The rush to judgment on every story that challenges Christian orthodoxy is almost as impressive as the way these stories fall apart.
Mark Goodacre, a New Testament professor and Coptic expert at Duke University, wrote on his NT Blog on April 25 about the Gospel of John discovery: "It is beyond reasonable doubt that this is a fake, and this conclusion means that the Jesus' Wife Fragment is a fake too." Alin Suciu, a research associate at the University of Hamburg and a Coptic manuscript specialist, wrote online on April 26: "Given that the evidence of the forgery is now overwhelming, I consider the polemic surrounding the Gospel of Jesus' Wife papyrus over."
Having evaluated the evidence, many specialists in ancient manuscripts and Christian origins think Karen King and the Harvard Divinity School were the victims of an elaborate ruse. Scholars had assumed that radiometric tests would return an early date (at least in antiquity), because the Gospel of Jesus' Wife fragment had been cut from a genuinely ancient piece of material. Likewise, those familiar with papyri had identified the ink used as soot-based—preferred by forgers because the Raman spectroscopy tests used to test for age would be inconclusive.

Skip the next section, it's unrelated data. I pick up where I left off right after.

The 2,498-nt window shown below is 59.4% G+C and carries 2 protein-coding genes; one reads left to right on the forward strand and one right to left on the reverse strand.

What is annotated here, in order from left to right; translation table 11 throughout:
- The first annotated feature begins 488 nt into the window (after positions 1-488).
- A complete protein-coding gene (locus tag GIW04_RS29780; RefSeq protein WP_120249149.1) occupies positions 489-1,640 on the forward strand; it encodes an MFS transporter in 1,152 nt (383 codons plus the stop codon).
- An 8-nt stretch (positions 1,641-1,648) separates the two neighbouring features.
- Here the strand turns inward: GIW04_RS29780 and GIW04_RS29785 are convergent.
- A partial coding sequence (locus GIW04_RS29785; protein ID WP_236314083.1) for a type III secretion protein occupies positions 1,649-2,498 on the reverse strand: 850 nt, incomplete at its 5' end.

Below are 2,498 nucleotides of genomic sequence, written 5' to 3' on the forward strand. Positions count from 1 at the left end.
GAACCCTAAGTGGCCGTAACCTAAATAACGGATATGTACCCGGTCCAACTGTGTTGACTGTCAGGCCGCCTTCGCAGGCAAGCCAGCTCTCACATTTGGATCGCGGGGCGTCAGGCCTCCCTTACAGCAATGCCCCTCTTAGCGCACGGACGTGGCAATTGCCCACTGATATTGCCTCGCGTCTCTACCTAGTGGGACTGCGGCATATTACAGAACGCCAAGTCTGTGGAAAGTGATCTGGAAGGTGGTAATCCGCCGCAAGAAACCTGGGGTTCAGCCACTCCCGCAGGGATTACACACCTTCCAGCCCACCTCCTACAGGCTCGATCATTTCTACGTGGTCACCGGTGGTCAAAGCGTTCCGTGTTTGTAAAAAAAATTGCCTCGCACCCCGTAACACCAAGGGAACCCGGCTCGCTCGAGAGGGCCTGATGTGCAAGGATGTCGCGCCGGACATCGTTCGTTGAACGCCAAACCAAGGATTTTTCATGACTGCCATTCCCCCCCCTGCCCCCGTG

It is perhaps understandable that Ms. King would have been taken in when an anonymous owner presented her with some papyrus fragments for research. What is harder to understand was the rush by the media and others to embrace the idea that Jesus had a wife and that Christian beliefs have been mistaken for centuries. No evidence for Jesus having been married exists in any of the thousands of orthodox biblical writings dating to antiquity. You would have thought Thomas Aquinas might have mentioned it. But this episode is not totally without merit. It will provide a valuable case study for research classes long after we're gone and the biblical texts remain.//